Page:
“That simply entrenches existing monopolies who have cut jobs and closed media, creating huge news deserts and restricting the diversity of media as concentration of ownership grew.
“The danger is, other countries are talking about adopting the Australian model. Our affiliates – including Britain’s National Union of Journalists – have argued governments need to take bigger, bolder steps.
“Tax the tech giants. If governments were to tax their revenues or their profits, an independent fund could use those revenues to support a news recovery plan, saving jobs, sustaining media, supporting new voices.”
The NUJ has been campaigning for a news recovery plan along these lines to address the crisis in journalism, especially the mass closure or hollowing out of local titles, which both undermines local democracy as scrutiny of local government disappears and has accelerated the disappearance of working-class voices from the media.
Fewer entry-level jobs providing the experience often necessary to move on to national titles gives an additional edge to aspiring journalists who can afford to spend extended periods working unpaid internships.
Mergers of local titles also intensify the concentration of media ownership – Claudia Webbe MP pointed out at the Morning Star’s Labour conference fringe last year that just three companies, News UK (a branch of News Corp), the Mail Group and Reach, owned 83 per cent of all British newspapers – a significant increase on the 71 per cent they owned five years earlier. And the decline in paper sales also increases the sway of corporate advertisers over titles. All these trends have been accelerated by the pandemic, with lockdowns hitting print sales of newspapers hard.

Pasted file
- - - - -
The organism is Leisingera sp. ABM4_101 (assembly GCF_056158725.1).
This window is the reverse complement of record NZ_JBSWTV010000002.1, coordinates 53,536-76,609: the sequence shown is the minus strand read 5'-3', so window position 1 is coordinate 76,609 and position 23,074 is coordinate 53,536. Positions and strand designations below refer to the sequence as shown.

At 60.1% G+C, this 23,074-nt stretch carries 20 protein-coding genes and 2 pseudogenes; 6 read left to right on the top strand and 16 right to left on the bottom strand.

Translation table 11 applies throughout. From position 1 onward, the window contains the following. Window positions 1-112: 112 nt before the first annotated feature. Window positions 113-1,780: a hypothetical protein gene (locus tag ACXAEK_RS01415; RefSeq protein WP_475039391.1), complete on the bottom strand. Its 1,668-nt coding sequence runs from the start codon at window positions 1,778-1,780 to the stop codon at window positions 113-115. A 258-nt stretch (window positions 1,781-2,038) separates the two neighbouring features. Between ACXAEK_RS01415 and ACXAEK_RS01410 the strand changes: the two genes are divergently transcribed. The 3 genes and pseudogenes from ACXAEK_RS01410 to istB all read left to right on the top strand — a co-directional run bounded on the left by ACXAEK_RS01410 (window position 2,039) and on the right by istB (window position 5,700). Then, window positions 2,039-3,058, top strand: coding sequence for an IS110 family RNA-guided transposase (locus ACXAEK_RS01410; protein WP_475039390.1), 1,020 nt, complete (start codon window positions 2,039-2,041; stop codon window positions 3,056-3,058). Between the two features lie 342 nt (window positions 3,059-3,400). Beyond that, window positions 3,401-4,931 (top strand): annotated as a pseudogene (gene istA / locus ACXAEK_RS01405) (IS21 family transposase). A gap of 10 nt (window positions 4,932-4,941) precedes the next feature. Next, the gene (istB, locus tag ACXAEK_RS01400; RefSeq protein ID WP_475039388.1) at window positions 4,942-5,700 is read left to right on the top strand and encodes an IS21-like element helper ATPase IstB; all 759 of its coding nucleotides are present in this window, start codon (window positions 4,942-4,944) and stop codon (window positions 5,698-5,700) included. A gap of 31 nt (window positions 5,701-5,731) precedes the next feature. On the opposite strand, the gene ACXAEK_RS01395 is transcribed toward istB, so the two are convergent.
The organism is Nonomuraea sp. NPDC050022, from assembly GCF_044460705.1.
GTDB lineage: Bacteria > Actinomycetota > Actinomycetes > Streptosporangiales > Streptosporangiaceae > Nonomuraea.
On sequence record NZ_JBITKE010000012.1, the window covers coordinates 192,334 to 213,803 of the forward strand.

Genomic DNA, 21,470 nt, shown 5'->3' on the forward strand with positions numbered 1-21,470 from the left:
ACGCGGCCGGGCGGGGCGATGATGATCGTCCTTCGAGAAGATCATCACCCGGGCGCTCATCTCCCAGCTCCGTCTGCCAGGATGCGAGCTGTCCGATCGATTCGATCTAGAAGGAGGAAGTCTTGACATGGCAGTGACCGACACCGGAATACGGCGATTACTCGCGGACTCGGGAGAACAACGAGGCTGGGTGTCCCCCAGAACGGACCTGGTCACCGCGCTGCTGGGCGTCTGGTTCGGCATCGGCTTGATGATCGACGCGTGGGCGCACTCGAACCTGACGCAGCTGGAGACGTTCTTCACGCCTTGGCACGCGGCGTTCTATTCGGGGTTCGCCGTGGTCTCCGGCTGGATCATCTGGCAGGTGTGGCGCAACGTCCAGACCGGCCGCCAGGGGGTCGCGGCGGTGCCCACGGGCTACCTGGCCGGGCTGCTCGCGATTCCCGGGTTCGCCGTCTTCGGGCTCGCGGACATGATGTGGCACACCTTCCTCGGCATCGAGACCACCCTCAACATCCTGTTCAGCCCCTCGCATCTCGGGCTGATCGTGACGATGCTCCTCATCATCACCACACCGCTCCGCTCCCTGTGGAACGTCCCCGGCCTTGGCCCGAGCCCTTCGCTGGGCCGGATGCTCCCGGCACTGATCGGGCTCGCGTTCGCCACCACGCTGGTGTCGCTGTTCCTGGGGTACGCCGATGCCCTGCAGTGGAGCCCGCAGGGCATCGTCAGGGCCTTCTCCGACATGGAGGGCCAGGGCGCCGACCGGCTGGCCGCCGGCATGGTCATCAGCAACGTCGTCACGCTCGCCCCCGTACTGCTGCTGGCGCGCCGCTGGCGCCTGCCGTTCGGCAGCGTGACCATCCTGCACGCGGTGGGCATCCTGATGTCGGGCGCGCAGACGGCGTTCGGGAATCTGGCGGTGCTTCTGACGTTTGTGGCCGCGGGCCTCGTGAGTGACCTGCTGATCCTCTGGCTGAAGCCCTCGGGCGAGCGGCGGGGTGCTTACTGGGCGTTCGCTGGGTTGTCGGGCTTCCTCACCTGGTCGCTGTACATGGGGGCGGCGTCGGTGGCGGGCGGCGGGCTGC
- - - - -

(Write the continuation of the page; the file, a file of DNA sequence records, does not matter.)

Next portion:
A news recovery plan, Bellanger argues, “could not only retain jobs but build and sustain new media and voices, assuring more diversity, more quality information and more jobs.
“The receipt of funds [from a scheme funded by a tax on the tech giants] must be strictly conditioned on investing in journalism. We could ensure that any money raised does not just go to propping up the same monopoly media owners.
“Any monies must be used transparently to build and sustain a genuinely public-interest media that supports, among others, community, not-for-profit and local media. Such funds should not be used to fund more mergers or reward shareholders, but to pay journalists a fair share of the profits made from their work, to retain professional journalists’ jobs, to save public-interest media.”